The challenges in crawling the Web.

At PromptCloud, Data as a Service (DaaS) is our operating model. We scrape and crawl the Internet to bring our clients the data they require. Operating in this niche field isn't without its challenges.

We find that as an evolving field, extracting data from the web is still a gray area. Why?

Because there are no clear ground rules regarding the legality of web scraping.

Moreover, people and organizations are increasingly growing wary about how data is or can be used. Already, Big Data is being frowned upon; its harvesting, even more so. Add to it the large investments required and it just makes Big Data even less attractive and appealing to SMEs and generally regarded as the domain of large enterprises.

Yet, undeniably, data crawling is growing exponentially. And as it grows, the Web is gradually becoming more complicated to crawl. How?

Challenge I: Non-Uniform Structures

Data formats and structures are inconsistent in the ever-evolving Web space. Also, norms on how to build an Internet presence are non-existent.

The result?

Lack of uniformity and the vast ever-changing terrains of the Internet.

The problem?

Collecting data in a machine-readable format becomes difficult. Also, problems increase with increase in scale.

Especially, when:

a) structured data is needed, and,

b) large number of details are to be extracted w.r.t. specific schema from multiple sources.

Challenge II: Omnipresence of AJAX elements

AJAX and interactive web components make websites more user-friendly. But not for crawlers!

The result?

Content is produced dynamically (and on-the-go) by the browser and therefore not visible to crawlers.

The problem?

To keep the content up-to-date, the crawler needs to be maintained manually on a regular basis. So much so, that even Google’s crawlers find it difficult to extract information!

The solution?

Crawlers need to be refined in their approach to be more efficient and scalable. We have a solution that makes crawling AJAX pages prompt. Click here.

Challenge III: The “Real” Real-Time Latency

Acquiring data-sets in real-time is a huge problem! Real-time data is critical in security and intelligence to predict, report, and enable preemptive actions against untoward incidents.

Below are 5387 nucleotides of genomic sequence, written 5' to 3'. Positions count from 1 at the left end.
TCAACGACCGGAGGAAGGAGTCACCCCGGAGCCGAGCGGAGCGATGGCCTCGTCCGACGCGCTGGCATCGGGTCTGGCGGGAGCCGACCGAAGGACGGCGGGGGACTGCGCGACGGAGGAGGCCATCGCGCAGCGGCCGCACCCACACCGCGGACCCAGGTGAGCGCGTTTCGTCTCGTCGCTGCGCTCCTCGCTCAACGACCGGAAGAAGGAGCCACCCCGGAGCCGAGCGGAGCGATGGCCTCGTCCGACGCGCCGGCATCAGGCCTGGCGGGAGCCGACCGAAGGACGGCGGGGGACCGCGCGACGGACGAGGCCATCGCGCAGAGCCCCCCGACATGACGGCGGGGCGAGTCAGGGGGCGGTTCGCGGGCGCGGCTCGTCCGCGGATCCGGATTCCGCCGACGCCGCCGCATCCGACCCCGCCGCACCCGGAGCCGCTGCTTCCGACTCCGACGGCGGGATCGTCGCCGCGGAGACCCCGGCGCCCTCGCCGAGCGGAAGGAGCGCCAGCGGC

The result?

While near-real-time is achieved, real-time latency remains the Holy Grail.

The problem?

The real problem comes in deciding what is and isn't important in real time.

Challenge IV: Who owns UGC?

User-Generated Content (UGC) proprietorship is claimed by giants like Craigslist and Yelp and is usually out-of-bounds for commercial crawlers.

The result?

Only 2-3 % sites disallow bots. Others believe in data democratization, but it is possible these may follow suit and shut access to the data gold mine!

The problem?

Site policing for web scraping and rejecting bots.

Challenge V: The Rise of Anti-Scraping Tools

Tools like ScrapeDefender, ScrapeShield, ScrapeSentry are capable of differentiating bots from humans. But DIY tools or managed services can help bypass these.

The result?

Restriction on web crawlers via e-mail obfuscation, real-time monitoring, and instant alerts etc.

The problem?

This is <1%, yet it may rise; all thanks to rogue crawlers! These crawlers disregard robots.txt files and are responsible for multiple hits on target servers. Eventually effecting DDoS to too many sites!

Despite these challenges, web data is a vast uncharted territory full of bounty. Of course, having the proper tools helps and so does knowing how to use them. On retrospect, there exists a very thin line between being ‘crawlers’ and ‘hackers’; and this is where the genuine concern for privacy arises.

At PromptCloud, these crawling challenges are met head-on. Our two ground rules we recommend that every web-crawling solution should follow.

Courtesy: In our experience, a little courtesy goes a long way. Burdening small servers and causing DDoS on target sites is easy. Yet it is detrimental to the success of any company – especially small businesses!

As Rule #1, we allow at least an interval of 2 seconds in successive requests thereby avoiding hitting servers too hard.

Crawlability: Many (and most) websites restrict the amount of data (either sections of the site or complete sites) that can be crawled by spiders via the robots.txt file.

Rule #2 is to establish feasibility of such site(s)!

It helps greatly to check the site’s policy on bots — whether it allows bots in target sections from where data is desired.

While there are many other safe crawling and extraction methods, the aforementioned are our favorites. And while the Web may be rife with challenges, overcoming them by following simple steps is easy!

Thank you for reading!

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